Flatbush

Meet the developer who’s spearheading Flatbush Caton Market’s makeover

Eye On Real Estate

November 18, 2015 By Lore Croghan Brooklyn Daily Eagle
BRP Development Corp., co-founded by Meredith Marshall, is handling the makeover of Flatbush Caton Market. Eagle photo by Lore Croghan

It’s a homecoming for Meredith Marshall.

His development firm has been chosen to rebuild Flatbush Caton Market.

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The co-founder and managing partner of BRP Development Corp. grew up in East Flatbush, not far from the city-owned market at 794-814 Flatbush Ave.  

As a kid, Marshall played center field on the local baseball team, the Brooklyn Bonnies, at the Prospect Park Parade Grounds, he told Eye on Real Estate recently over tea and carrot cake at the market.

Instead of attending a neighborhood high school, he won admission to prestigious Brooklyn Tech in Fort Greene.

In the years since he left East Flatbush for Boston University, Marshall, 50, has earned an MBA at Columbia University, worked at big-name investment bank Wasserstein Perella and developed a $37 million office complex and mall in Zimbabwe.

Marshall, who was born in Crown Heights and lived in Fort Greene as an adult, has worked on numerous Brooklyn developments — but none in Flatbush until now.


BRP has an eye-catching makeover plan for the market, which is a bare-bones mini-mall built a decade and a half ago as an indoor venue for street vendors mostly selling Caribbean-themed merchandise. The market —  a concrete-block building filled with a warren of cramped sellers’ stalls and lit by glaring fluorescent lights — is managed by the Caribbean American Chamber of Commerce and Industry (CACCI).

The development firm intends to construct a new building called Caton Flats with 166 apartments, a first-floor vendors’ market of about 11,000 square feet, 10,000 square feet of conventional retail space, an office for CACCI and a business incubator with a commercial kitchen.

All the apartments in Caton Flats will be affordable units. The current plan is for 20 percent of them to be occupied by low-income residents, 30 percent by moderate-income residents and 50 percent by middle-income residents.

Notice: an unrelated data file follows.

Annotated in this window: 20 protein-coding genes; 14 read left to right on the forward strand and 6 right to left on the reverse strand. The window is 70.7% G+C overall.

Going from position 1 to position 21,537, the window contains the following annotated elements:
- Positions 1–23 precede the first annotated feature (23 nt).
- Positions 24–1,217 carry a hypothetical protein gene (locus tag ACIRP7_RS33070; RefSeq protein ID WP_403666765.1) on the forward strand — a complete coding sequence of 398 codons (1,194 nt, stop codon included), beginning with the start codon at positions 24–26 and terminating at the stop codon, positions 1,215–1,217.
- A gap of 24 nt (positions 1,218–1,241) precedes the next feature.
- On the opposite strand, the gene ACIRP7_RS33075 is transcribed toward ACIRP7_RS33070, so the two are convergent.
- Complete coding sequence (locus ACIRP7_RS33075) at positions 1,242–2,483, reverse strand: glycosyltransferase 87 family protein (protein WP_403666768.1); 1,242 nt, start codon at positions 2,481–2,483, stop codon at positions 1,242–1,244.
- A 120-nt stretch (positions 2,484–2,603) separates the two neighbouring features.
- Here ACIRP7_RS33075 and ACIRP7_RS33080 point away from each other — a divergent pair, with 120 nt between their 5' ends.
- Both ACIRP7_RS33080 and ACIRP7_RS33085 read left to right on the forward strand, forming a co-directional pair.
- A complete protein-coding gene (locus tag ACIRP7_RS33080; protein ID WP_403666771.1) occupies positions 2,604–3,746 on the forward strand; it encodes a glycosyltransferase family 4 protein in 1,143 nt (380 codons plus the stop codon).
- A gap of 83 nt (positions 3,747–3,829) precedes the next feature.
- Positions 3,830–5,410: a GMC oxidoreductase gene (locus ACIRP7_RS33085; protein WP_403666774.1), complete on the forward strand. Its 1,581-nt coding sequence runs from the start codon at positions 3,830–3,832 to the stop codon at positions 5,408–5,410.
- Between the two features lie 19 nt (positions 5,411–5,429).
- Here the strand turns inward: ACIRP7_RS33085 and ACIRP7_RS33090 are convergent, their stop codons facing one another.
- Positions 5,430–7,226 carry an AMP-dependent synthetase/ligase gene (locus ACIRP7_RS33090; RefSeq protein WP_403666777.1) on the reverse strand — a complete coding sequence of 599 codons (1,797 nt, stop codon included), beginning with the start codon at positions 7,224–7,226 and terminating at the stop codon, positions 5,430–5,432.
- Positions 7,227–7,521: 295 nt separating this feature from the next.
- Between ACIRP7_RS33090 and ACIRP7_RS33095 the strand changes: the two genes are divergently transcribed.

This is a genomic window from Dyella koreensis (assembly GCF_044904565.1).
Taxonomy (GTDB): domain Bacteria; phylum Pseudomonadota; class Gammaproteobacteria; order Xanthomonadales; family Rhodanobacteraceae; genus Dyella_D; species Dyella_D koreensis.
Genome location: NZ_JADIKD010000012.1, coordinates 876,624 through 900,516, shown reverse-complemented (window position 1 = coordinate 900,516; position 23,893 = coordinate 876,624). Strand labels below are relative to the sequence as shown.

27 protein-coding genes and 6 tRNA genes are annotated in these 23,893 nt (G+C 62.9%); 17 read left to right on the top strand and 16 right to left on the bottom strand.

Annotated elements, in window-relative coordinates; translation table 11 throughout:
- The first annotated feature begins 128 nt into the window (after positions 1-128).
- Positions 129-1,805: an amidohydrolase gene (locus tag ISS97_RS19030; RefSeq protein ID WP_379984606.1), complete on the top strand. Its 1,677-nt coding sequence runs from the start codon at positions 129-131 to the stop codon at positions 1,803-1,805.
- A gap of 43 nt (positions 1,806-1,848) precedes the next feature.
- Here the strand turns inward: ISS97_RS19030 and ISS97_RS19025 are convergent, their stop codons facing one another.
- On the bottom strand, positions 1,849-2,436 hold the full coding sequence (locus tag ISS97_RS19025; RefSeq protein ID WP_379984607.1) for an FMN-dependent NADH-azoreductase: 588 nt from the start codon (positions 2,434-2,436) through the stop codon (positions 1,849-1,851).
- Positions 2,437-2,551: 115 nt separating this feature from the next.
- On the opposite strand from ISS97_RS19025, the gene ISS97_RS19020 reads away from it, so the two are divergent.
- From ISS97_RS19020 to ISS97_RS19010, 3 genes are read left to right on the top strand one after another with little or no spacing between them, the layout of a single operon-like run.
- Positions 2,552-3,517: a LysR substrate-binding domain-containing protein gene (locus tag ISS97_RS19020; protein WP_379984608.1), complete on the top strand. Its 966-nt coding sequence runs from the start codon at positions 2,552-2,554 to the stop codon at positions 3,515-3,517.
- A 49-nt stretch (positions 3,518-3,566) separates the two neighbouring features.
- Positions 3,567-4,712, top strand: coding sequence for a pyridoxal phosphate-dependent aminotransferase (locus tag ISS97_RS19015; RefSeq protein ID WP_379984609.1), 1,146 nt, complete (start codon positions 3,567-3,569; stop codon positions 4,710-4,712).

BRP is a minority-owned business enterprise, city officials noted in a recent announcement about the Flatbush Caton Market redevelopment.

The architecture firm that’s designing Caton Flats, Freeform + Deform, is headed by an American-born Nigerian, Anaelechi Owunwanne, who graduated from Cornell.

 

ULURP first, construction later

Marshall wants to give the market’s vendors the tools for financially sound business growth, starting with a state-of-the-art building.

“The new building is going to be a 21st-Century design, with a lot of glazing so you can see in from the outside,” he explained. “It will have energy-efficient LED lighting. It will have broadband wireless access. There will be a co-generation plant onsite.”

Also, BRP is partnering with a company called Urbane Development that will provide the vendors with business training tailored to their individual needs and technical assistance.

Urbane Development will operate Caton Flats’ business incubator. And it will assist CACCI in managing the vendors’ market.

The existing market building will remain open for another year, Marshall said, then the vendors will be moved to a temporary site in the neighborhood while the new building is constructed.   

BRP hasn’t yet closed on its purchase of the site on the corner of Flatbush and Caton avenues, city Finance Department records indicate.

It will not do so until after the city seeks a zoning change through a Uniform Land Use Review Procedure (ULURP), Marshall said.

Caton Flats’ proposed design is a 10-story building. That’s too tall for the property’s current zoning, which sets a construction height limit of 80 feet.

Marshall hopes to close on the site purchase by December 2017 — but that depends on how soon the ULURP process is completed. If that happens, the construction of the new building could be completed in late 2019 or early 2020.

 

BRP renovated the Graham Home for Old Ladies

Marshall co-founded BRP in 1998 with Geoff Flournoy, who was a vice president at AIG’s Global Real Estate Investment Group. They’ve been friends since their college days in Boston.

BRP’s first office was in Fort Greene, at 739 Fulton St. The firm is now located in Midtown East.

Its Brooklyn projects include the purchase and renovation of 63 rent-stabilized residential buildings near the Livonia L train stop in East New York and the construction of an affordable-apartment building at 1560 Fulton St. in Bedford-Stuyvesant.

BRP is a U.S. Treasury Department-certified Community Development Entity — a company with a mission to serve low-income communities.

A BRP development in Harlem that would involve tearing down and rebuilding the Renaissance Ballroom has generated criticism. Preservationist Michael Henry Adams has called the plan “cultural genocide,” Curbed.com reported.

“That’s just noise,” Marshall said when we asked about this. “My record stands up against his.”

Marshall’s firm has done numerous preservation projects — including the historically sensitive restoration and condo conversion of the 1850s-vintage Graham Home for Old Ladies at 320 Washington Ave. in the Clinton Hill Historic District.

The Renaissance Ballroom, which was nicknamed the Renny, has been closed since 1979 and has been deteriorating for decades.

“Quite frankly, the Renny could have been saved years ago,” Marshall told us. “By the time we bought it, it was 60 percent gone.”


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